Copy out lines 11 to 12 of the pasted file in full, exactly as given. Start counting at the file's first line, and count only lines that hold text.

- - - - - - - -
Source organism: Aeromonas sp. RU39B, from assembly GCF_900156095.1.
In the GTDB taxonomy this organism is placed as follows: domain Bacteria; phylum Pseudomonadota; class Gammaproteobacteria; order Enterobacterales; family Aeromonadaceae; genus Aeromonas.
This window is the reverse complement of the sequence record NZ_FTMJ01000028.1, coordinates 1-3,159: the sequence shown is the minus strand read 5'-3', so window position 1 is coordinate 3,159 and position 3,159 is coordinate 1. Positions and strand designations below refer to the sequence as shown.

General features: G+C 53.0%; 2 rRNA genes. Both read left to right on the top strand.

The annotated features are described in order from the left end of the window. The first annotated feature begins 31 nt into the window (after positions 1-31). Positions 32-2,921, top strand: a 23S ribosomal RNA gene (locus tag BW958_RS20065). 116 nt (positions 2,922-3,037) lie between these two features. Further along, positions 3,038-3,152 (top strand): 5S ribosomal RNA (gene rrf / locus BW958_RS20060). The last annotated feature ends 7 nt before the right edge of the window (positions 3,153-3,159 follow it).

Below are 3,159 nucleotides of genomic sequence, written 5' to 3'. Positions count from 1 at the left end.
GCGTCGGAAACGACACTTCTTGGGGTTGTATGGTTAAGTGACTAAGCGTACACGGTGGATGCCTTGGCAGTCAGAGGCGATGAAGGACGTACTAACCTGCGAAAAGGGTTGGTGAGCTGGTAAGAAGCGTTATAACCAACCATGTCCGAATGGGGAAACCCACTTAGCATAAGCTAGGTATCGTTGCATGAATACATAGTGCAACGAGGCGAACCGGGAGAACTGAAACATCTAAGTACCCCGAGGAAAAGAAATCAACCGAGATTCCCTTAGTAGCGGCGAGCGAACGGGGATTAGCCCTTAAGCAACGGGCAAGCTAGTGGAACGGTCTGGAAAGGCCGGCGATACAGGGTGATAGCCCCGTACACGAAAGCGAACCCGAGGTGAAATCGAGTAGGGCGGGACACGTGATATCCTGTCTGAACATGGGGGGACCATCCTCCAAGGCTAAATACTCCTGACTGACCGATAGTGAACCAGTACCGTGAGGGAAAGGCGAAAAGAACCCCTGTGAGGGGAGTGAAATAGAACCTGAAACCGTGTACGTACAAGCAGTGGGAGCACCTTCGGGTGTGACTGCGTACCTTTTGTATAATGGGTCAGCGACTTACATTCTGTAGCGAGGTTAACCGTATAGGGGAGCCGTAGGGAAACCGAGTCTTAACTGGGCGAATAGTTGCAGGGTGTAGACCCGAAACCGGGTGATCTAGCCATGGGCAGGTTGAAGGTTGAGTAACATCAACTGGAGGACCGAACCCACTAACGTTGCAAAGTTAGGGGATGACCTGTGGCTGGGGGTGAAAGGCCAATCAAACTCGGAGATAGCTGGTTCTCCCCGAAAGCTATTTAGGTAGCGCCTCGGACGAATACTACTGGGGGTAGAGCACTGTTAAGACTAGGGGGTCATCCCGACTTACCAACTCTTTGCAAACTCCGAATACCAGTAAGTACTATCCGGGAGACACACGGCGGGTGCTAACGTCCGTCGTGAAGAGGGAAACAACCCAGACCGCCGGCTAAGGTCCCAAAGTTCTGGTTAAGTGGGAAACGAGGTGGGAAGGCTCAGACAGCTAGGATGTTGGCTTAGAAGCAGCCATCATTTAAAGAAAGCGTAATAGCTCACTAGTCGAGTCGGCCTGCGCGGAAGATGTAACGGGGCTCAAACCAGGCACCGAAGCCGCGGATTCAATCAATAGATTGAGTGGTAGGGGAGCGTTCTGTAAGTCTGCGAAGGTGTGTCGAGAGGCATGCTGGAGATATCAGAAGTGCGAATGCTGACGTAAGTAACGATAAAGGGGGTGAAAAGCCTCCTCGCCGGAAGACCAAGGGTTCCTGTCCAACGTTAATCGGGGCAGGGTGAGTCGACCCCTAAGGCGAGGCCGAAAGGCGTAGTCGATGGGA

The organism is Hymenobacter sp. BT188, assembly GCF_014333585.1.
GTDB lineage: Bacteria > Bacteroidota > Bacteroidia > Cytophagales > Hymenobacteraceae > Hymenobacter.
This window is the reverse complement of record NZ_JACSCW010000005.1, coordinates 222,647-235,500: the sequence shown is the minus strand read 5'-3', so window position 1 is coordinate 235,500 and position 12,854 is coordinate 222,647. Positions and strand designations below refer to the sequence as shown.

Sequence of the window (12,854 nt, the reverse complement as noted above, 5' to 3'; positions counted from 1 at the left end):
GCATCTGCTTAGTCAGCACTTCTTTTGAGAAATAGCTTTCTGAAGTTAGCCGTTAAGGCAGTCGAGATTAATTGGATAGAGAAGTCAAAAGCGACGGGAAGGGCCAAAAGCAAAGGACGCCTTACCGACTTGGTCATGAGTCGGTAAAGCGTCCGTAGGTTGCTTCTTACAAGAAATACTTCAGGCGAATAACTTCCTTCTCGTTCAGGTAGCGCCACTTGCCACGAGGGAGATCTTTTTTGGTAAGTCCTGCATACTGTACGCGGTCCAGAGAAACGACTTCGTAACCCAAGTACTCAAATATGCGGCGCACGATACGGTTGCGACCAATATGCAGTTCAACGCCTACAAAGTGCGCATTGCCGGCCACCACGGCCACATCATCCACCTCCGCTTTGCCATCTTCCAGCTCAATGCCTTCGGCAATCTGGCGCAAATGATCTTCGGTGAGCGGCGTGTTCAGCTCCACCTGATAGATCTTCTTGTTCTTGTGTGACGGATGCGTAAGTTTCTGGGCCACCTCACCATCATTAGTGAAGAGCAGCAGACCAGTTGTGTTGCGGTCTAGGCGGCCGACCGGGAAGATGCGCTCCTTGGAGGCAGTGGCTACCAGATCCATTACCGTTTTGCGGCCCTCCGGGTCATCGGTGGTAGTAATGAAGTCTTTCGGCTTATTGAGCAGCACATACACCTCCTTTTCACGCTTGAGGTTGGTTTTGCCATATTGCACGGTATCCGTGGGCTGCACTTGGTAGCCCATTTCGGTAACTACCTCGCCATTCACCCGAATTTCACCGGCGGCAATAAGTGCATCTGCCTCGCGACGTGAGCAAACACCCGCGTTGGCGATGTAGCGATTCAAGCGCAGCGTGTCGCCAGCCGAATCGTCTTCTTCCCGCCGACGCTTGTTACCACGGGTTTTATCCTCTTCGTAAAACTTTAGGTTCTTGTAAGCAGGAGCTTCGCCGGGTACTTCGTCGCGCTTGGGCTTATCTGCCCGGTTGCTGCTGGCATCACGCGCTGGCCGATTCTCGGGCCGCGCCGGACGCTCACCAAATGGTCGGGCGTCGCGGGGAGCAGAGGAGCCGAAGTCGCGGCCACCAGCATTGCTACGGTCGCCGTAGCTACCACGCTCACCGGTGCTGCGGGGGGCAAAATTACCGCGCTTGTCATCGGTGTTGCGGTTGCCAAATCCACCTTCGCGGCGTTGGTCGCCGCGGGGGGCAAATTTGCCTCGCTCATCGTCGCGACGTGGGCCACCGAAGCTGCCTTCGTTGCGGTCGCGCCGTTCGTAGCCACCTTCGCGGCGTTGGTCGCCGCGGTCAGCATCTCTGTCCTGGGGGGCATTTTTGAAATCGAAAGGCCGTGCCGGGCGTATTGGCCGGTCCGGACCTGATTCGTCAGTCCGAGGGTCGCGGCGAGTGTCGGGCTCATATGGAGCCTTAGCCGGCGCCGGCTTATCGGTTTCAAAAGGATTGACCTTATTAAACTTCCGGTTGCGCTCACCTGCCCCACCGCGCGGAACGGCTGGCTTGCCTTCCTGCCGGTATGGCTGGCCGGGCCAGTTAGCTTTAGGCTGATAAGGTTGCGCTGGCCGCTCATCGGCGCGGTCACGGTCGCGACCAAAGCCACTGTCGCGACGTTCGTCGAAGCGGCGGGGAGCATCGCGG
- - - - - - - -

Sequence of the window (12,854 nt, the reverse complement as noted above, 5' to 3'; positions counted from 1 at the left end):
GCATCTGCTTAGTCAGCACTTCTTTTGAGAAATAGCTTTCTGAAGTTAGCCGTTAAGGCAGTCGAGATTAATTGGATAGAGAAGTCAAAAGCGACGGGAAGGGCCAAAAGCAAAGGACGCCTTACCGACTTGGTCATGAGTCGGTAAAGCGTCCGTAGGTTGCTTCTTACAAGAAATACTTCAGGCGAATAACTTCCTTCTCGTTCAGGTAGCGCCACTTGCCACGAGGGAGATCTTTTTTGGTAAGTCCTGCATACTGTACGCGGTCCAGAGAAACGACTTCGTAACCCAAGTACTCAAATATGCGGCGCACGATACGGTTGCGACCAATATGCAGTTCAACGCCTACAAAGTGCGCATTGCCGGCCACCACGGCCACATCATCCACCTCCGCTTTGCCATCTTCCAGCTCAATGCCTTCGGCAATCTGGCGCAAATGATCTTCGGTGAGCGGCGTGTTCAGCTCCACCTGATAGATCTTCTTGTTCTTGTGTGACGGATGCGTAAGTTTCTGGGCCACCTCACCATCATTAGTGAAGAGCAGCAGACCAGTTGTGTTGCGGTCTAGGCGGCCGACCGGGAAGATGCGCTCCTTGGAGGCAGTGGCTACCAGATCCATTACCGTTTTGCGGCCCTCCGGGTCATCGGTGGTAGTAATGAAGTCTTTCGGCTTATTGAGCAGCACATACACCTCCTTTTCACGCTTGAGGTTGGTTTTGCCATATTGCACGGTATCCGTGGGCTGCACTTGGTAGCCCATTTCGGTAACTACCTCGCCATTCACCCGAATTTCACCGGCGGCAATAAGTGCATCTGCCTCGCGACGTGAGCAAACACCCGCGTTGGCGATGTAGCGATTCAAGCGCAGCGTGTCGCCAGCCGAATCGTCTTCTTCCCGCCGACGCTTGTTACCACGGGTTTTATCCTCTTCGTAAAACTTTAGGTTCTTGTAAGCAGGAGCTTCGCCGGGTACTTCGTCGCGCTTGGGCTTATCTGCCCGGTTGCTGCTGGCATCACGCGCTGGCCGATTCTCGGGCCGCGCCGGACGCTCACCAAATGGTCGGGCGTCGCGGGGAGCAGAGGAGCCGAAGTCGCGGCCACCAGCATTGCTACGGTCGCCGTAGCTACCACGCTCACCGGTGCTGCGGGGGGCAAAATTACCGCGCTTGTCATCGGTGTTGCGGTTGCCAAATCCACCTTCGCGGCGTTGGTCGCCGCGGGGGGCAAATTTGCCTCGCTCATCGTCGCGACGTGGGCCACCGAAGCTGCCTTCGTTGCGGTCGCGCCGTTCGTAGCCACCTTCGCGGCGTTGGTCGCCGCGGTCAGCATCTCTGTCCTGGGGGGCATTTTTGAAATCGAAAGGCCGTGCCGGGCGTATTGGCCGGTCCGGACCTGATTCGTCAGTCCGAGGGTCGCGGCGAGTGTCGGGCTCATATGGAGCCTTAGCCGGCGCCGGCTTATCGGTTTCAAAAGGATTGACCTTATTAAACTTCCGGTTGCGCTCACCTGCCCCACCGCGCGGAACGGCTGGCTTGCCTTCCTGCCGGTATGGCTGGCCGGGCCAGTTAGCTTTAGGCTGATAAGGTTGCGCTGGCCGCTCATCGGCGCGGTCACGGTCGCGACCAAAGCCACTGTCGCGACGTTCGTCGAAGCGGCGGGGAGCATCGCGG